The first ten amendments, collectively known as the Bill of Rights, exist to define and safeguard the rights of the people against potential infringement by the government. Collectively, they represent one of the cornerstones of democracy in the United States.
The First Amendment guarantees the rights to freedom of speech, freedom of the press, freedom of religion, and freedom to assemble, and the right to petition the government with grievances. This amendment is critical to the continued functioning of a free society. It places limits upon the coercive power of the State so as to protect the free expression of ideas and the sharing of information.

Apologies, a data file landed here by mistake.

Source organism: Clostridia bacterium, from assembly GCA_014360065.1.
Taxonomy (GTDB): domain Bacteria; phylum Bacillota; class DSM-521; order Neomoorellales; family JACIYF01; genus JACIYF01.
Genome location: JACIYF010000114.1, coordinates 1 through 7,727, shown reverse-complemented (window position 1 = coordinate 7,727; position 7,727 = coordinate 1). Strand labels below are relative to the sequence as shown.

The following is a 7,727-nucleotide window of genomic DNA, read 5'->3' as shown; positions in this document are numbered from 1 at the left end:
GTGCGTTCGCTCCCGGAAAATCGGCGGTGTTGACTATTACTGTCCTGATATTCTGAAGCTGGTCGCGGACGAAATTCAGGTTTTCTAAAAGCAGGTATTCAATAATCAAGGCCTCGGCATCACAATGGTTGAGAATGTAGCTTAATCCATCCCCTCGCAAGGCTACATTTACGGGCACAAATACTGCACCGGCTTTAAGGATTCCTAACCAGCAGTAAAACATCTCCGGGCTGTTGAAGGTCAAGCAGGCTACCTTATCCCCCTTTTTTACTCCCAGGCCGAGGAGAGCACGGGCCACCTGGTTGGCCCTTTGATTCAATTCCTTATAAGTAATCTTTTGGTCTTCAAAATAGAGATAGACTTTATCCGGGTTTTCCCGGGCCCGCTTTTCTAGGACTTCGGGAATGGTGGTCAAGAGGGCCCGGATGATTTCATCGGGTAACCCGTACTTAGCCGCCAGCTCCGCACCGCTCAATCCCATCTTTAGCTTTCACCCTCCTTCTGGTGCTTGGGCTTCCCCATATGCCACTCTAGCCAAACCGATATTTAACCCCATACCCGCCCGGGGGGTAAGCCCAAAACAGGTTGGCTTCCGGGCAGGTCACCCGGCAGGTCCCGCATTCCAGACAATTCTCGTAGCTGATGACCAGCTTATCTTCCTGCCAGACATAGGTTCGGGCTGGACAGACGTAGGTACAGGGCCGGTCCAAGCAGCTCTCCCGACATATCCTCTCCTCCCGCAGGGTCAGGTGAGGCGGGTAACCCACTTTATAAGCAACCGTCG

The Second Amendment, the most controversial of the first ten amendments today, guarantees the right to bear arms and the right to a well-regulated militia. There is currently a considerable debate within the United States over how far this right should be applied and how to contextualize its meaning. (What does "a well-regulated militia"...
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